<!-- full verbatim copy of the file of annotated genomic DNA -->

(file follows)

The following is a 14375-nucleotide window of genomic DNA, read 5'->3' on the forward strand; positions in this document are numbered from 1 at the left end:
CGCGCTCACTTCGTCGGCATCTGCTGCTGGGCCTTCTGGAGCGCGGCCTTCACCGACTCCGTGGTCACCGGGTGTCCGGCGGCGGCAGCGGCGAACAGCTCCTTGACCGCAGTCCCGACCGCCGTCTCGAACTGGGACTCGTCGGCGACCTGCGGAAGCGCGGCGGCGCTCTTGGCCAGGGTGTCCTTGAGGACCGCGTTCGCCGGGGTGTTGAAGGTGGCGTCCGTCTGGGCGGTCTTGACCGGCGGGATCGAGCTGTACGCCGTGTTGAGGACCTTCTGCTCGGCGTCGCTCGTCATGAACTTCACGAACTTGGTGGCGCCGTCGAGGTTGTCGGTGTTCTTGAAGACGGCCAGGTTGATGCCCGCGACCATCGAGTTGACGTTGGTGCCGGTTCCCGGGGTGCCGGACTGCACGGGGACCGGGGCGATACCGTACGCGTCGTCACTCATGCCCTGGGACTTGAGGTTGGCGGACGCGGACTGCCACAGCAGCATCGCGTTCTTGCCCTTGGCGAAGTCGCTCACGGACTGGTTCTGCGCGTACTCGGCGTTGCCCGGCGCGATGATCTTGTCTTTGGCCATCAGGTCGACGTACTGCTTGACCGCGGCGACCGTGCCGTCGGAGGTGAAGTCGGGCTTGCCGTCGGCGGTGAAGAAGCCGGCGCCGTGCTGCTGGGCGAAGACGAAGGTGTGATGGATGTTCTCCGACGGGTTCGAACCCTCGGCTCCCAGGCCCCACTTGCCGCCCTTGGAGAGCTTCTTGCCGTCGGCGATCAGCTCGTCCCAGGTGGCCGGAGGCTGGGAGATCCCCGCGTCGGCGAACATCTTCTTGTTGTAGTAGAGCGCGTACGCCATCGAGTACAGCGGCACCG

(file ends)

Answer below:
The following is a 14375-nucleotide window of genomic DNA, read 5'->3' on the forward strand; positions in this document are numbered from 1 at the left end:
CGCGCTCACTTCGTCGGCATCTGCTGCTGGGCCTTCTGGAGCGCGGCCTTCACCGACTCCGTGGTCACCGGGTGTCCGGCGGCGGCAGCGGCGAACAGCTCCTTGACCGCAGTCCCGACCGCCGTCTCGAACTGGGACTCGTCGGCGACCTGCGGAAGCGCGGCGGCGCTCTTGGCCAGGGTGTCCTTGAGGACCGCGTTCGCCGGGGTGTTGAAGGTGGCGTCCGTCTGGGCGGTCTTGACCGGCGGGATCGAGCTGTACGCCGTGTTGAGGACCTTCTGCTCGGCGTCGCTCGTCATGAACTTCACGAACTTGGTGGCGCCGTCGAGGTTGTCGGTGTTCTTGAAGACGGCCAGGTTGATGCCCGCGACCATCGAGTTGACGTTGGTGCCGGTTCCCGGGGTGCCGGACTGCACGGGGACCGGGGCGATACCGTACGCGTCGTCACTCATGCCCTGGGACTTGAGGTTGGCGGACGCGGACTGCCACAGCAGCATCGCGTTCTTGCCCTTGGCGAAGTCGCTCACGGACTGGTTCTGCGCGTACTCGGCGTTGCCCGGCGCGATGATCTTGTCTTTGGCCATCAGGTCGACGTACTGCTTGACCGCGGCGACCGTGCCGTCGGAGGTGAAGTCGGGCTTGCCGTCGGCGGTGAAGAAGCCGGCGCCGTGCTGCTGGGCGAAGACGAAGGTGTGATGGATGTTCTCCGACGGGTTCGAACCCTCGGCTCCCAGGCCCCACTTGCCGCCCTTGGAGAGCTTCTTGCCGTCGGCGATCAGCTCGTCCCAGGTGGCCGGAGGCTGGGAGATCCCCGCGTCGGCGAACATCTTCTTGTTGTAGTAGAGCGCGTACGCCATCGAGTACAGCGGCACCG